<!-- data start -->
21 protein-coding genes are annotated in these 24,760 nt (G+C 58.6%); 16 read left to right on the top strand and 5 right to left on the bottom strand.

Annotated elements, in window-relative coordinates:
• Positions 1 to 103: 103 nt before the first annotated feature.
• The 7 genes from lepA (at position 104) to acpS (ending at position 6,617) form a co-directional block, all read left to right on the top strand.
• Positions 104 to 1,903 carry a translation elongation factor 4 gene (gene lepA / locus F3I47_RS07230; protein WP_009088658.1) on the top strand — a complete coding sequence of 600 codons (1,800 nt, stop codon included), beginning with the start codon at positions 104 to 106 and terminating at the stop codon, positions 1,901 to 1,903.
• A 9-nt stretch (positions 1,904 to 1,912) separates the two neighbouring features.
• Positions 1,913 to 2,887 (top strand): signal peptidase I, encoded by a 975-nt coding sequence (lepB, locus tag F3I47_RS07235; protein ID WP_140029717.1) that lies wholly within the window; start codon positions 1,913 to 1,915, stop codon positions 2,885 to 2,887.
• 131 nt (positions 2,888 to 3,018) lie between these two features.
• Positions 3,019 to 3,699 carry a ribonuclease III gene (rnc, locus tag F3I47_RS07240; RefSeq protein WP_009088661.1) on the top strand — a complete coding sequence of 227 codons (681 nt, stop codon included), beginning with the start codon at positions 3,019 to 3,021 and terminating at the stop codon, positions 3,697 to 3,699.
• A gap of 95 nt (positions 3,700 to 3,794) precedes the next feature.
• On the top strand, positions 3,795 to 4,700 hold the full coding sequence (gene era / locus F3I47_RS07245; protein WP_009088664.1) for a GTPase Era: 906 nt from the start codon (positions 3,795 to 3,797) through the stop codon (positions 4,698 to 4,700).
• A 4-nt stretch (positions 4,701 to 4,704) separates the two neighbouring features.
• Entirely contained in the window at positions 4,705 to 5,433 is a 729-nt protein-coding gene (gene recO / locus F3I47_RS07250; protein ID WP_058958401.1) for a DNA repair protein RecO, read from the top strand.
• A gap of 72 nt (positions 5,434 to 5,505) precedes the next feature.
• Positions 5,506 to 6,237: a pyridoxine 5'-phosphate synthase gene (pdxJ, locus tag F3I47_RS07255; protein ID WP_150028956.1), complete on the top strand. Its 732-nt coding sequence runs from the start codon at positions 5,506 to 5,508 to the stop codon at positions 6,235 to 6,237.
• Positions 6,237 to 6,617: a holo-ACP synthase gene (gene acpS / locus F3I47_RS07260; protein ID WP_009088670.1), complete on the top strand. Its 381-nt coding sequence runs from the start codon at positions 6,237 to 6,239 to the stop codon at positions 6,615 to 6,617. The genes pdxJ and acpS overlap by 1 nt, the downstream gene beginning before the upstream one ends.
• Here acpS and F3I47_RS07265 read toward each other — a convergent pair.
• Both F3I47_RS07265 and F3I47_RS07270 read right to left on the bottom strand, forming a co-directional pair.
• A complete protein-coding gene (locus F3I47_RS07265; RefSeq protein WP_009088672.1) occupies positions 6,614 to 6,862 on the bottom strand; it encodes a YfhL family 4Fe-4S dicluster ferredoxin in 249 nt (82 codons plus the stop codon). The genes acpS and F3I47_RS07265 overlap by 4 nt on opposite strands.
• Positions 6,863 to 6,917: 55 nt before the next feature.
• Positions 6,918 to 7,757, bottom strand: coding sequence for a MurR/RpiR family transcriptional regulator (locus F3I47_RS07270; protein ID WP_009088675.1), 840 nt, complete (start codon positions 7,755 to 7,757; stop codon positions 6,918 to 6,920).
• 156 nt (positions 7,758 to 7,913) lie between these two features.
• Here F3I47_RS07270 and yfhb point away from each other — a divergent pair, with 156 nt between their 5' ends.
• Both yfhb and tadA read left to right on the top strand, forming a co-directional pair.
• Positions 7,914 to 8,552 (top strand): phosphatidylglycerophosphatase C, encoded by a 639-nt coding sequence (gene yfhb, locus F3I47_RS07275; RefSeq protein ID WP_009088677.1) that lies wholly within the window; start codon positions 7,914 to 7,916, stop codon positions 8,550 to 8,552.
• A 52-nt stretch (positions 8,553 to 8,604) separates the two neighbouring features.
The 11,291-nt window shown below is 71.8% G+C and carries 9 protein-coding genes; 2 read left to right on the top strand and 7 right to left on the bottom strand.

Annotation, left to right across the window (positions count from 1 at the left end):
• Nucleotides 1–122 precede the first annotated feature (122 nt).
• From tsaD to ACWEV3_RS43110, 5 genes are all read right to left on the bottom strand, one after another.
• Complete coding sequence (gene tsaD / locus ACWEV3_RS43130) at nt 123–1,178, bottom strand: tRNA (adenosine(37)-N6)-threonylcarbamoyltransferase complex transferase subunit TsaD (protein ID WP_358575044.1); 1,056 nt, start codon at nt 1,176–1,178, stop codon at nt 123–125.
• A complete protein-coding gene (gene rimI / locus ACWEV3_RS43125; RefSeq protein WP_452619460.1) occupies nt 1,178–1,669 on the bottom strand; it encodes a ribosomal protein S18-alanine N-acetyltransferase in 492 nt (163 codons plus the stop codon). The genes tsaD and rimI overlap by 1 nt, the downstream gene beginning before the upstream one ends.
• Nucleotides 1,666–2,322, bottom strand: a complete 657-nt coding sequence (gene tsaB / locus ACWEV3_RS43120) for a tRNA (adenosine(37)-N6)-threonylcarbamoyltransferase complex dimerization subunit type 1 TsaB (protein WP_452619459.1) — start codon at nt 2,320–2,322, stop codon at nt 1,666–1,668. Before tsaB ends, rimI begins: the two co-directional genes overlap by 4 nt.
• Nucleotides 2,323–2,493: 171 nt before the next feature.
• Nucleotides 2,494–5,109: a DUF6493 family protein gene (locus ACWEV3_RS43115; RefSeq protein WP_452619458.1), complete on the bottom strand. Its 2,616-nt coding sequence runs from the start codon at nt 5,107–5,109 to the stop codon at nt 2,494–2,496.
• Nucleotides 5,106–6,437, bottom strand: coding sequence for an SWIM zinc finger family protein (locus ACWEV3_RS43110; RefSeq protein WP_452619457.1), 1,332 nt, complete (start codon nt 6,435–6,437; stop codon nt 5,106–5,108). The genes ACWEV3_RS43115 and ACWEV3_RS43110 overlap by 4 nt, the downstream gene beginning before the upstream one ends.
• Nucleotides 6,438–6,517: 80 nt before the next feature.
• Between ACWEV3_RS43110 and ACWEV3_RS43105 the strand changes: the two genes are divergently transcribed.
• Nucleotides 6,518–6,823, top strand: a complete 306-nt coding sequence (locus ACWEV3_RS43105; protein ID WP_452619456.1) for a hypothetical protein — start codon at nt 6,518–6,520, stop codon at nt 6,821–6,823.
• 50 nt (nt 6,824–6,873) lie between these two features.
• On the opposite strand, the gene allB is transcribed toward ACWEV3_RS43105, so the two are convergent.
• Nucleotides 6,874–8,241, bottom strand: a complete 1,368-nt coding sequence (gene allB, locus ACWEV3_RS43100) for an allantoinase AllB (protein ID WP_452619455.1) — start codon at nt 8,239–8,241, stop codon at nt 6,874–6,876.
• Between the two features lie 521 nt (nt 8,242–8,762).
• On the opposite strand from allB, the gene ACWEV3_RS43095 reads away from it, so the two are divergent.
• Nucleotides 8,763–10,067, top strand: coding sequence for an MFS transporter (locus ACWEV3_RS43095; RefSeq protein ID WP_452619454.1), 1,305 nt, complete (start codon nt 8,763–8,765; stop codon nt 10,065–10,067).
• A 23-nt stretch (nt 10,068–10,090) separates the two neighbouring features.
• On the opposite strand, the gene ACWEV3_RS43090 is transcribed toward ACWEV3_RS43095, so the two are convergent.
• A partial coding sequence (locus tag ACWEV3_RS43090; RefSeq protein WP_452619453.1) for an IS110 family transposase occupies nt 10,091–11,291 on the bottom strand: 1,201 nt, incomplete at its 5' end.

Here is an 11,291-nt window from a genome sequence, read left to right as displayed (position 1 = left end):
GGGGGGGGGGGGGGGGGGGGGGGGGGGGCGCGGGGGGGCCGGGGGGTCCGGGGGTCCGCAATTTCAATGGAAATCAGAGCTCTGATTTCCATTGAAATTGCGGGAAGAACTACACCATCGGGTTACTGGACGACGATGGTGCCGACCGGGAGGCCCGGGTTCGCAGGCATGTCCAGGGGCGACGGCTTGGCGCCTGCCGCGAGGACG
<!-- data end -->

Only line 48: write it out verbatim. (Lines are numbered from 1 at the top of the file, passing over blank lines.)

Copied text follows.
• A partial coding sequence (locus tag ACWEV3_RS43090; RefSeq protein WP_452619453.1) for an IS110 family transposase occupies nt 10,091–11,291 on the bottom strand: 1,201 nt, incomplete at its 5' end.